Data from: A fresh approach reveals how dispersal shapes metacommunity structure in a human-altered landscape
Downes, Barbara J.; Lancaster, Jill; Glaister, Alena; Bovill, William D. (2016), Data from: A fresh approach reveals how dispersal shapes metacommunity structure in a human-altered landscape, Dryad, Dataset, https://doi.org/10.5061/dryad.rt201
To understand species losses from disturbed landscapes, it is important to distinguish the effects of degraded environmental conditions from those caused by barriers to dispersal between habitat patches. To assess the relative importance of these effects, we developed a new approach using permutation and association tests applied to rank abundance data, using the invertebrate fauna of two rivers in two seasons. Our study streams were Hughes Creek and Seven Creeks, in south-eastern Australia, which have both been degraded by agriculture in downstream sections. We collected benthic invertebrates and also dispersing individuals (drift, terrestrial adults) during two seasons in 2007–2008. Study sites spanned strong environmental gradients as well as the main dispersal route (up- and down-channel). Environmental data were analysed to set up permutation tests on rank abundances. Survey and disperser data were contrasted using contingency table analyses. The results suggest dispersal plays a strong role in community structure. Environmental effects were evident and strongest upstream, but evidence of environmental effects was weak over much of the gradient. Many species had different distributions in different data sets or dispersers that were abundant at locations distant from centres of benthic distribution. Our results differ from many studies, but few have been able to evaluate dispersal effects directly. Our method provides a practical approach for evaluating the role dispersal plays in driving species abundance patterns across landscapes, thus bridging a gap between theory and practice. Synthesis and applications. Managers typically use indices of ecosystem health that assume environmental conditions largely determine species diversity and abundance. Dispersal between habitat patches is known to be important, but there are no reliable methods to assess the role dispersal may play. We provide an approach that allows both dispersal and environmental effects on species distributions to be evaluated from survey data. This may open the way for dispersal information to be incorporated into management actions. Additionally, the approach should allow improved siting of restoration projects that depend greatly on successful dispersal of individuals for successful outcomes.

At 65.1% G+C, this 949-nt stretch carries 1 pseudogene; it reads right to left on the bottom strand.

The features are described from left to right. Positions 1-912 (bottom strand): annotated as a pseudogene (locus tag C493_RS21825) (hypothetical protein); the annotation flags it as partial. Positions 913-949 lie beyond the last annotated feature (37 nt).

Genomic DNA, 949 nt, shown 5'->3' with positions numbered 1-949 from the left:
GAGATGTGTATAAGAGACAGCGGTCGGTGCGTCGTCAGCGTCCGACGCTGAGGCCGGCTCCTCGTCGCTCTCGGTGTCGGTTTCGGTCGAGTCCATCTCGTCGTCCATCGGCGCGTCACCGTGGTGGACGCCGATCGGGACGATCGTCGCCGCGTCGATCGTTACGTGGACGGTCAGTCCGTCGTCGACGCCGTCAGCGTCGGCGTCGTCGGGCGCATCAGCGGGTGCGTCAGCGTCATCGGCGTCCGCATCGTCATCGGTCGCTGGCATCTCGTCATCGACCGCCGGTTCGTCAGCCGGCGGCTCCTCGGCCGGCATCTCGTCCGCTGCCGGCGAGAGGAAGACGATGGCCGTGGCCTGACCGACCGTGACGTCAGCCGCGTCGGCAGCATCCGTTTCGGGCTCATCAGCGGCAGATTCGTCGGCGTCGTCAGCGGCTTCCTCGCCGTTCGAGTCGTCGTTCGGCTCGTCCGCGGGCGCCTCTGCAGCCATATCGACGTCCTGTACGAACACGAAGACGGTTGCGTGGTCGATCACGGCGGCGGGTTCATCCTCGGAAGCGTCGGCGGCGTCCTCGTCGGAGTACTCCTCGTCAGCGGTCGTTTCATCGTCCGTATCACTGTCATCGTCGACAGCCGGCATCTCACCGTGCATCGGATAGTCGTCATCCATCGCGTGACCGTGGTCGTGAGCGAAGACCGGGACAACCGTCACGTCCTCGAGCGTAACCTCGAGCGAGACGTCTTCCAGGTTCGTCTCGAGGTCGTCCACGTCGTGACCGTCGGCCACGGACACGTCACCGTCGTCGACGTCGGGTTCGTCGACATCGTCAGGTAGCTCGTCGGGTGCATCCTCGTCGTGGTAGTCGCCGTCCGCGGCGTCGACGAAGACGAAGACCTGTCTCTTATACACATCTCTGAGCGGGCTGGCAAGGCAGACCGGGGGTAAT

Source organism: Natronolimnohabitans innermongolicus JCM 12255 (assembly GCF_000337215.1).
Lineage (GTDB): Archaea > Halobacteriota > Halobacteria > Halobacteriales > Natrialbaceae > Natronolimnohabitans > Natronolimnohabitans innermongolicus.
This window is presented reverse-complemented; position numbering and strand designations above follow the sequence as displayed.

Central Victoria Australia
South Eastern Australia